Rugby and golf will make their grand return to the Rio de Janeiro Olympic Games — the first time these sports have been a part of the Olympics since the early 1900s.
The International Olympic Committee was deciding among seven sports, but only two spots were available for the games. The move was decided in 2009.
Rugby was featured in the Summer Olympic Games from 1900 to 1924. The French team won the gold medal in rugby in Paris in 1900, making it the first team to win an Olympic tournament on home soil.
Australasia, a team consisting of players from Australia and New Zealand, won in 1908 in London. The U.S. rugby team won the last two tournaments, in Antwerp in 1920 and Paris in 1924, according to the IOC.
Twelve men's and women's rugby teams will compete in Rio.
Golf was included in the Summer Olympics in 1900 and 1904, according to the IOC. In Paris in 1900, two events were held: one each for men and women, and they were won by Americans Margaret Ives Abbott and Charles Edward Sands. In 1904 in St. Louis, the women's event was replaced by a team event.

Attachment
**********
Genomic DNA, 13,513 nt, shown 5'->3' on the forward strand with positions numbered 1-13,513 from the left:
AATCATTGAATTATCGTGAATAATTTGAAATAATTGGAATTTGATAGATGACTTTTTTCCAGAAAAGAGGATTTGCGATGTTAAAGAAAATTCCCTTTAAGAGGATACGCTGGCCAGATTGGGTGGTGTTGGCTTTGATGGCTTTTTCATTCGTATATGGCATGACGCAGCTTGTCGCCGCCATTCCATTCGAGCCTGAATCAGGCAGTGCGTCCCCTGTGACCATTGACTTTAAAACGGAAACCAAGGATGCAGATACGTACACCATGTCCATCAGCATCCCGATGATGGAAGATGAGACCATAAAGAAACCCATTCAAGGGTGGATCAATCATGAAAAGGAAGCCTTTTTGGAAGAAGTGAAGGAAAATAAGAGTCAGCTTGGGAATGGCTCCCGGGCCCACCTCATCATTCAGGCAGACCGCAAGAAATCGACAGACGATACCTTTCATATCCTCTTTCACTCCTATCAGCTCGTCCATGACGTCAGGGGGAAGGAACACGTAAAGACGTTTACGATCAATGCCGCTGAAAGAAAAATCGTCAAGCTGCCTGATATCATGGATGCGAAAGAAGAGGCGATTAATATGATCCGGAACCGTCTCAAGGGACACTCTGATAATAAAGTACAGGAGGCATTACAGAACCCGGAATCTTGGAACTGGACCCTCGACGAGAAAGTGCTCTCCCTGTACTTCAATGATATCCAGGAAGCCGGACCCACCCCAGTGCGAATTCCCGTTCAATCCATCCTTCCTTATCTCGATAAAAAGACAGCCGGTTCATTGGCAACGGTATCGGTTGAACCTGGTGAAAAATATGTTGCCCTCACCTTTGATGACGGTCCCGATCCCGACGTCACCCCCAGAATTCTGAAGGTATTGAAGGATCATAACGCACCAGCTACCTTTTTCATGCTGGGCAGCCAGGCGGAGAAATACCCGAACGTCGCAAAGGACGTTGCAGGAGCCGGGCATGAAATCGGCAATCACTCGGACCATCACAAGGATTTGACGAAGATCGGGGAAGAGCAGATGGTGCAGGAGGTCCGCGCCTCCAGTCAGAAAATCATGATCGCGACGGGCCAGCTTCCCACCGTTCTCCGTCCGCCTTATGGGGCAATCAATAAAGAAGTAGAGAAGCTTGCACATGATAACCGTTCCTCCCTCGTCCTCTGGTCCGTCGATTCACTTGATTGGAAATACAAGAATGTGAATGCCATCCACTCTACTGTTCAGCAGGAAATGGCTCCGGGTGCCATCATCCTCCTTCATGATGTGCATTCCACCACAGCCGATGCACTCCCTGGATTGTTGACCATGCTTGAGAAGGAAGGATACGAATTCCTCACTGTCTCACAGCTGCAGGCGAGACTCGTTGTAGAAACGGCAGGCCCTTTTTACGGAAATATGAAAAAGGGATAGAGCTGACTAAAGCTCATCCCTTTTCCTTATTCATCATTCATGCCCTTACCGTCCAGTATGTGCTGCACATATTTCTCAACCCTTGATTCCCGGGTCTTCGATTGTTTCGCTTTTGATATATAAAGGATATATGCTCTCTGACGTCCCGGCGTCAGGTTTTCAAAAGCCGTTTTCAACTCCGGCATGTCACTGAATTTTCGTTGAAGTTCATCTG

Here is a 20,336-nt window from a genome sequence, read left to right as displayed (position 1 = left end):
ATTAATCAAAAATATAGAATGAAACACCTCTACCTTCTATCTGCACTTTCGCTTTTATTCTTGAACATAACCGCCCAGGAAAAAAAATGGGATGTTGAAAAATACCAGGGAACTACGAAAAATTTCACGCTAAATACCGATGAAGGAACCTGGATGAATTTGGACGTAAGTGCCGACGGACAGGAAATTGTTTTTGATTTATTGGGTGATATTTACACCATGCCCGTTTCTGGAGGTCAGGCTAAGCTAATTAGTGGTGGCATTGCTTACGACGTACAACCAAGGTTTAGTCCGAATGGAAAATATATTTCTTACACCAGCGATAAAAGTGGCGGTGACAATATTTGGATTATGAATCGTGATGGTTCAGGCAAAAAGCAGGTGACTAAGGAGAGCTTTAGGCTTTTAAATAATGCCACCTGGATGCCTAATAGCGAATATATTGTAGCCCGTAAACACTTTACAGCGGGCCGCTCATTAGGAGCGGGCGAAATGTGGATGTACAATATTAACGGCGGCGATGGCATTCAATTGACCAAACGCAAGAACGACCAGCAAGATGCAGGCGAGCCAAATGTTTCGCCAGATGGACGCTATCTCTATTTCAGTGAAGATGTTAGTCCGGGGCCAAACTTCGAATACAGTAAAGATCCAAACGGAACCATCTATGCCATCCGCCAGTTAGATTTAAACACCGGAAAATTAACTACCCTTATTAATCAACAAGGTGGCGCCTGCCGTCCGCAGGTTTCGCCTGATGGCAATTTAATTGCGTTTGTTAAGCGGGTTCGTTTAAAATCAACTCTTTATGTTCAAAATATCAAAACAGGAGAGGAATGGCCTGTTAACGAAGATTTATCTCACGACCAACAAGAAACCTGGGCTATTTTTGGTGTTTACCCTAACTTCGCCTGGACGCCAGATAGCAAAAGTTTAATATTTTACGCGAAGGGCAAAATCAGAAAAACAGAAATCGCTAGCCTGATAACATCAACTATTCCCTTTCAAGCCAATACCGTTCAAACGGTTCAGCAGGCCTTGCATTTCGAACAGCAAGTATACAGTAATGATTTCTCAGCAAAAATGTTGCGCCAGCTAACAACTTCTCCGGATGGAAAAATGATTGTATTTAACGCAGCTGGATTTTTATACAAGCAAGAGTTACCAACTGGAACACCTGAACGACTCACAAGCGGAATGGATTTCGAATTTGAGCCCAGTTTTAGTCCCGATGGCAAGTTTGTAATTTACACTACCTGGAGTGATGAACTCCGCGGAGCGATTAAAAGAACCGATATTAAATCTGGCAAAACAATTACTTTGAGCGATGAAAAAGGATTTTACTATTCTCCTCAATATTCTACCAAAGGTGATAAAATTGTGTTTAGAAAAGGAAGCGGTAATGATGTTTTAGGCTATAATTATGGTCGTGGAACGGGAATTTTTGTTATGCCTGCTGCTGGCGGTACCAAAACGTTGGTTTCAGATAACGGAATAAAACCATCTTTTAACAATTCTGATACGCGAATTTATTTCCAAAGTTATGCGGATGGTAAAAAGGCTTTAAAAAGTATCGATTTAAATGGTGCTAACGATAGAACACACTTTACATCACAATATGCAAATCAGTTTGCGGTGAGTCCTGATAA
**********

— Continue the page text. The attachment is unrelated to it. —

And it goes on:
The format to be played in Rio for men and women will be stroke play, which counts the total shots that a player takes to reach the end of the course. The player who has the fewest strokes at the end of four rounds wins the tournament.
Pro golfer Annika Sorenstam traveled to Copenhagen in 2009 to pitch the IOC on including the sport, and Tiger Woods sent a video testimonial. Sorenstam will travel to Rio to serve as an analyst for NBC.
It is unclear whether Woods will travel to Rio in support of the sport. Seven of the world's top golfers — Jason Day, Adam Scott, Louis Oosthuizen, Charl Schwartzel, Rory McIlroy, Graeme McDowell and Vijay Singh — will not be participating, People reported.
What Didn't Make the Cut
Softball and baseball, which were cut from the Olympic program for the 2012 games in London, were among the other sports considered for reinstatement. Squash, karate and roller sports also failed to win admission into the London Olympics, according to The Associated Press.